The book reserves its strongest criticism for the United States, blaming it for the subprime mortgages that sparked the global financial crisis. It argues that the American people "were not entirely duped, they simply wanted big houses without working for them." It asserts that the crisis "exposes the degeneration of U.S. society from top to bottom."
In one passage, it compares the United States to "the Mafia don in a market, handing out IOUs to every stall and then carting off their stuff.
"The old Mafia don, the U.S., is already incapable of repaying all these IOUs, which are turning to scrap paper before our own eyes. But people have no choice for now but to protect them," the passage goes.
In a derisive tone, the book says the United States. is not a "paper tiger" but a "decaying cucumber covered with a fresh coat of green paint" to make it look fresh again.
"If China stood as the world's top country," according to another passage in the book, "it would not act like the U.S., which has been irresponsible, lazy and greedy and engaged in robbery and cheating. It has brought economic recession to the whole world."
France also bears the brunt of criticism for President Nicolas Sarkozy's meeting with the Dalai Lama in December. "We should incorporate retribution and punishment in our diplomatic strategy," the book says as it calls for lowering the status of France in China's foreign policy.
China's 'Weak' Leadership Attacked From Within
The book also takes aim at the Chinese leadership, calling its obsession with the Beijing Olympics a manifestation of a "weak nation's psychology" and criticizing its handling of the milk powder scandal.
"Here in the 21st century, we have this vast government apparatus and everyone says we have an authoritarian government. But actually it can't even swiftly handle this problem," referring to the tainted milk. "This reflects the decline and fall of Chinese civilization."
The book is a compilation of essays by five writers with considerable media experience who don't occupy official positions in universities or government think-tanks. So some Chinese intellectuals view these writers with a tinge of condescension, calling them "grassroots intellectuals."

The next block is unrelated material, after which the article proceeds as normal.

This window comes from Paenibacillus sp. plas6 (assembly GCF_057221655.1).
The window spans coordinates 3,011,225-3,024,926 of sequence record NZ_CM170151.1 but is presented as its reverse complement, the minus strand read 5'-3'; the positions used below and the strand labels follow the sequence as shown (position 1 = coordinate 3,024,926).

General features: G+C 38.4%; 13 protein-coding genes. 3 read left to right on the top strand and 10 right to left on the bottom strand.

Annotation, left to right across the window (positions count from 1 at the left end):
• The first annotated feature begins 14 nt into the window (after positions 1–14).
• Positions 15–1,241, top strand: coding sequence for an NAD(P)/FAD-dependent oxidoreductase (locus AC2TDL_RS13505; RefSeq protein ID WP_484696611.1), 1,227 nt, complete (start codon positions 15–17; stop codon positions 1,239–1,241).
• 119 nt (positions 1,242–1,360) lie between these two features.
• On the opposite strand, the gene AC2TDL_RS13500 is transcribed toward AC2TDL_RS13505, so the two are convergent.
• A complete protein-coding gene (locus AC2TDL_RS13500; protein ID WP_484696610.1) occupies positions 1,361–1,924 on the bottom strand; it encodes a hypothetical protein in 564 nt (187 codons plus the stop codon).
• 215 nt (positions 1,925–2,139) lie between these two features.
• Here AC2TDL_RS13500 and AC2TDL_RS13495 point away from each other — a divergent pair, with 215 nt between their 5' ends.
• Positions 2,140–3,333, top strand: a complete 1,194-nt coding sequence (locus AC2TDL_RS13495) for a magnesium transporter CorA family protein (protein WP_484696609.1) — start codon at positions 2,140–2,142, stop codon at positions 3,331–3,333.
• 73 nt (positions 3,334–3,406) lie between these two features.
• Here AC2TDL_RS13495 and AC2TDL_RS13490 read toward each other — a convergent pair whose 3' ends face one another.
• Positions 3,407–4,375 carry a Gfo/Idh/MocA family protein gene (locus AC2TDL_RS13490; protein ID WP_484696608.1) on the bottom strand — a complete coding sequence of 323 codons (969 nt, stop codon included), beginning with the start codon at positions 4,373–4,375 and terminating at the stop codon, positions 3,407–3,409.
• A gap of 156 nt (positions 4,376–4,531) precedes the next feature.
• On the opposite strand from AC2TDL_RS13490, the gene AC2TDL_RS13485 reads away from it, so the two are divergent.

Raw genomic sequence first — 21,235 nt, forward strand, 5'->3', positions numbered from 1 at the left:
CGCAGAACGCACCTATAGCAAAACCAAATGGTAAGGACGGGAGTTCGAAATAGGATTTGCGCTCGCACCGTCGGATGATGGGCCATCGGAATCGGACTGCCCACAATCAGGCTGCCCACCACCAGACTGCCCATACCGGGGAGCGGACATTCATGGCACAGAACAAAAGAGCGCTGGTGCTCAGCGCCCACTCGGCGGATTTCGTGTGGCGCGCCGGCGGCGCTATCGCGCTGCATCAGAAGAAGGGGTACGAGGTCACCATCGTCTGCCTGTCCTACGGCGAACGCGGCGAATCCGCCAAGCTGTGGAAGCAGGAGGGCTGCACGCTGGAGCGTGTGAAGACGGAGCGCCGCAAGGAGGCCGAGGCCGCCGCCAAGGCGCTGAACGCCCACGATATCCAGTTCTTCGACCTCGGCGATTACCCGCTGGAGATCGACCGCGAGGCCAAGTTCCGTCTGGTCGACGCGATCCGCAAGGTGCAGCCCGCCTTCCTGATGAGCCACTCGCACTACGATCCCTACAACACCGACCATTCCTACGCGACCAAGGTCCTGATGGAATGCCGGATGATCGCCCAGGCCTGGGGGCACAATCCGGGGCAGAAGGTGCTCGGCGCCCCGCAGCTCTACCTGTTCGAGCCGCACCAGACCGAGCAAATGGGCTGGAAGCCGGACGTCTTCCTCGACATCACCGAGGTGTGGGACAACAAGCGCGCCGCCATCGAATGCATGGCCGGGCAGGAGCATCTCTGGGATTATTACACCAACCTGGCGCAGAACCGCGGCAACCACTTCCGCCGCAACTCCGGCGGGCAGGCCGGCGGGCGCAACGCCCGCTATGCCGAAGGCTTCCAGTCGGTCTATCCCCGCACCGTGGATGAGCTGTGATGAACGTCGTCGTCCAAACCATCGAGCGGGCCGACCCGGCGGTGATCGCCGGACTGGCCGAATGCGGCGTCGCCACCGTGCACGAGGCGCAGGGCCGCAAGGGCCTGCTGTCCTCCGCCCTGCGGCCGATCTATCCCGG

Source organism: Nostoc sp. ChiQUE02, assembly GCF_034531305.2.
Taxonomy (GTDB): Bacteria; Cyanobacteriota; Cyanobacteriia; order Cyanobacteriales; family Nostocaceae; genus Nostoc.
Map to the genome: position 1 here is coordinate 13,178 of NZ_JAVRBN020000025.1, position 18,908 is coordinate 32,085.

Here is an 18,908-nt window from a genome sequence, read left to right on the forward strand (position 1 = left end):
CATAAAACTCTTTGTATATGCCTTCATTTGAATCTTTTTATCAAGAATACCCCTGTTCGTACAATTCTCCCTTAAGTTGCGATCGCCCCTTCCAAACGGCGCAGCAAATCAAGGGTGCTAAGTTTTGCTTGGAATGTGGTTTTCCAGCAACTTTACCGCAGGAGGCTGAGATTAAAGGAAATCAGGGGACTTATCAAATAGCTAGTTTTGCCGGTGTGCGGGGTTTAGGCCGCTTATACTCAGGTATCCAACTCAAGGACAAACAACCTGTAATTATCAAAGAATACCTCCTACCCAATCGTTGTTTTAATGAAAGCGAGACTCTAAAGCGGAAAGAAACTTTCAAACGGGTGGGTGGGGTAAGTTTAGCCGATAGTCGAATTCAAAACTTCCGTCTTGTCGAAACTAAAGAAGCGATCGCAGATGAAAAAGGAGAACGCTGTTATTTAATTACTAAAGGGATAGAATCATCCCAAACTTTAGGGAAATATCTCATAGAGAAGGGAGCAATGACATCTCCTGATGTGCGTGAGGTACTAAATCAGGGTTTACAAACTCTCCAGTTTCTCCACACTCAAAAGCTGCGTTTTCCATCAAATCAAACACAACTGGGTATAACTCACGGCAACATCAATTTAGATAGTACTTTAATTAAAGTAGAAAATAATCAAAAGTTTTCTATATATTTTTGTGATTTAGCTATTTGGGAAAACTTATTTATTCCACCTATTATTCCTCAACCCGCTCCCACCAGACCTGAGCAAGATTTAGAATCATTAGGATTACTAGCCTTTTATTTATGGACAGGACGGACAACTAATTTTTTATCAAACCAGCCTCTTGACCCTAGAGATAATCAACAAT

In an indication of its popularity, "Unhappy China" jumped to the top of the bestseller list in the Chinese online bookstore, Dangdang.com. The initial copies of the book sold out quickly after its release earlier this month and the publisher has already printed a total of 270,000 copies.
The major Chinese Web sites, like Sina.com and Sohu.com, have put up special "Unhappy China" pages where supporters and critics post their reviews and comments on the book. A report on the Chinese Internet said at one point the book elicited 10,000 comments from bloggers in a single day.
Li Yinhe, a well-known scholar, posted her objection to the economic nationalism advocated in the book: "There is a limit to nationalism. We cannot allow other countries to bully us but if we go beyond the limit and bully other countries, then that is wrong. The book says China should lead the world and take over more of the world's resources since the country is strong enough. If this means invading other countries, then that is going too far."
Not surprisingly, the book also attracted its share of attacks from state media. An editorial by the official China Youth Daily lambasted the book for fanning up nationalist anger to attract readers. It called the authors "shrewd businessmen and culture-mongers picking money from the pockets of angry youth and elderly people fired up by nationalism."
The state-run Xinhua news agency also belittled the book's popularity, saying it "has caused a stir among experts and scholars but has failed to strike a chord among average Chinese."